It's amazing what gets done when you are laid up for nearly 3 months with a broken leg. Suddenly all the boring (annual tax returns) or 'too hard' (website) inside jobs become quite appealing cos let's face it daytime TV is seriously damaging to one's health.
It also makes one look at the outside in a different light. Thankfully the big shelter belt planting job for the year had just been completed. But still, frustration mounted as I sat inside with only the binoculars to keep an eye on stock and grounds. Gemma, my milking cow was loaded onto a horse float and is being milked by Anne B, to be returned only when I am fit. I'd get a bumper crop of hay off the house paddock now, if only it was in areas big enough and flat enough to be mowed.
About 10 years ago at the NZ Organic Conference the keynote speaker was Michael Ableman, a very inspirational man (if you haven't seen his books or video then make sure you do), who said the most important tool is the farmer's power of observation. How true that is. I have watched aphids completely smother the roses and brassicas and then as all the companion plants have started flowering I have watched the ladybirds and hoverflies turn up in force and devour the aphids. So one of my big lessons that required a broken ankle to reinforce is to help nature help itself and everyone benefits. One is not getting any younger and so in putting systems in place that really embrace the permaculture principles then hopefully the physical workload will get easier as time goes by.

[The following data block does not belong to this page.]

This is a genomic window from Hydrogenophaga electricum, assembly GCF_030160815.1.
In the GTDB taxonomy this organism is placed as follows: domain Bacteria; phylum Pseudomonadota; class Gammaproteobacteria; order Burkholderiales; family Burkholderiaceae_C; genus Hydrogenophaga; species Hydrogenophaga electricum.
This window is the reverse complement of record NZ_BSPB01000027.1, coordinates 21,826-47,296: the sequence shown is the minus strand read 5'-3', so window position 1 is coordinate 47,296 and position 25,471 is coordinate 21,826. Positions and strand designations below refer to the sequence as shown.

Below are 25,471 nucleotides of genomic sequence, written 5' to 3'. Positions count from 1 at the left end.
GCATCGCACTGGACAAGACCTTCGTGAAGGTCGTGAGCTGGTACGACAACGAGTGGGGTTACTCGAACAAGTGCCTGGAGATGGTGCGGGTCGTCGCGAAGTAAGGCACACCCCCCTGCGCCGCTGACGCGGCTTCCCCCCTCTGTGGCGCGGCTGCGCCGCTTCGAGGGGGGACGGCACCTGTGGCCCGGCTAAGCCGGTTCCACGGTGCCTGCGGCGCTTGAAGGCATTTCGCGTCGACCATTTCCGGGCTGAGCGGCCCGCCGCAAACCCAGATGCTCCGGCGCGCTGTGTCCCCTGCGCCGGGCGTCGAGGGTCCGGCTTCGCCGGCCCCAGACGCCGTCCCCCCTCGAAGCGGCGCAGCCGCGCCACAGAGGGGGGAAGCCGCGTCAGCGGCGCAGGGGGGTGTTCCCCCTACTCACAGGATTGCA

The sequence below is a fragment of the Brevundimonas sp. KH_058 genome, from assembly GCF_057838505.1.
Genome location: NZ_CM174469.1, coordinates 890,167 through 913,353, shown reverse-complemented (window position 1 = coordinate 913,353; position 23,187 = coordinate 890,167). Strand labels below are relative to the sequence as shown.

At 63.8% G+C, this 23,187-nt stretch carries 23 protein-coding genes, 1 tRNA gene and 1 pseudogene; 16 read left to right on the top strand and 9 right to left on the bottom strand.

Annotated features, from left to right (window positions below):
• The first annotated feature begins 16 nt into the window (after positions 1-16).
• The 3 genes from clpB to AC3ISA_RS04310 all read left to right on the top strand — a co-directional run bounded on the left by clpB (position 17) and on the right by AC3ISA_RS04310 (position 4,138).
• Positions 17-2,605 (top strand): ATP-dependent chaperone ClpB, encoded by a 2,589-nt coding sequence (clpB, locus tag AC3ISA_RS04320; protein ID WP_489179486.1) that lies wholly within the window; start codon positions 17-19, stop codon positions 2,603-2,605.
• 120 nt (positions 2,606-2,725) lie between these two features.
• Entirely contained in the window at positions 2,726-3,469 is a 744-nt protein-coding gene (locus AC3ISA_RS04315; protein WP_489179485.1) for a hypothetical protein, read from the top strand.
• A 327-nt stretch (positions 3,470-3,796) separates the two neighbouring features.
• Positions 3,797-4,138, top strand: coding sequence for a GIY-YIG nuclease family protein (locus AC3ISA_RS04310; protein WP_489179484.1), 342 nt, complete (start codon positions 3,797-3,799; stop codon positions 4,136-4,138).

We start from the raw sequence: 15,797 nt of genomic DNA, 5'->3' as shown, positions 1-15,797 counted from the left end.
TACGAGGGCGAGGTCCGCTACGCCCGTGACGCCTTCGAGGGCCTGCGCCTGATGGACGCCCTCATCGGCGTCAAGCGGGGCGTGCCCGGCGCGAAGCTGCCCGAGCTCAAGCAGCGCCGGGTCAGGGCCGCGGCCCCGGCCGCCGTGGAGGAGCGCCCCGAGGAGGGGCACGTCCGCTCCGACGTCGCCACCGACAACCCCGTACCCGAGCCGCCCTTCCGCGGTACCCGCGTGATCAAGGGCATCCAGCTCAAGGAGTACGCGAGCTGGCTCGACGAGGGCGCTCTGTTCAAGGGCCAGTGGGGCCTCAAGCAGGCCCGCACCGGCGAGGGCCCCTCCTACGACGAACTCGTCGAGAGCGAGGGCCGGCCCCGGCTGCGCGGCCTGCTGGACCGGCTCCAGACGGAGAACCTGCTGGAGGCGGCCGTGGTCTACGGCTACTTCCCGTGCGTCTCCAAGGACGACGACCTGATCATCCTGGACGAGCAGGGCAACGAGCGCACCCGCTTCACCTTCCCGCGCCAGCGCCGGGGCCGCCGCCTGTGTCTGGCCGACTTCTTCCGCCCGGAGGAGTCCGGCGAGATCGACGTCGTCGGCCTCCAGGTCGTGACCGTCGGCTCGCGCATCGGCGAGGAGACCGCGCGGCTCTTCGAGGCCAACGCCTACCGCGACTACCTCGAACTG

Five years ago when we bought this property it was a totally dysfunctional piece of land. Normally one would start at zone 0 ie the house and develop out from that but I have done the opposite - a) because so much needs doing to the house and the immediate surrounds in the way of hard landscaping for which I need to wait for Dean to get to and b) because it was important to get fencing and planting done to be able to integrate livestock into the property as quickly as possible. However last summer I put in a raised bed in front of the 'temporary' deck and got a fantastic crop of tomatoes. Then during winter this year I decided that nothing was going to happen in the immediate future with the house gardens so have started on more 'temporary' raised beds that may yet entirely cover the front lawn. The garlic is almost ready to harvest, the brassicas nearly finished and the summer veg are looking great - I'm even hoping that I may get an eggplant or two seeing as they have got a head start with cloches.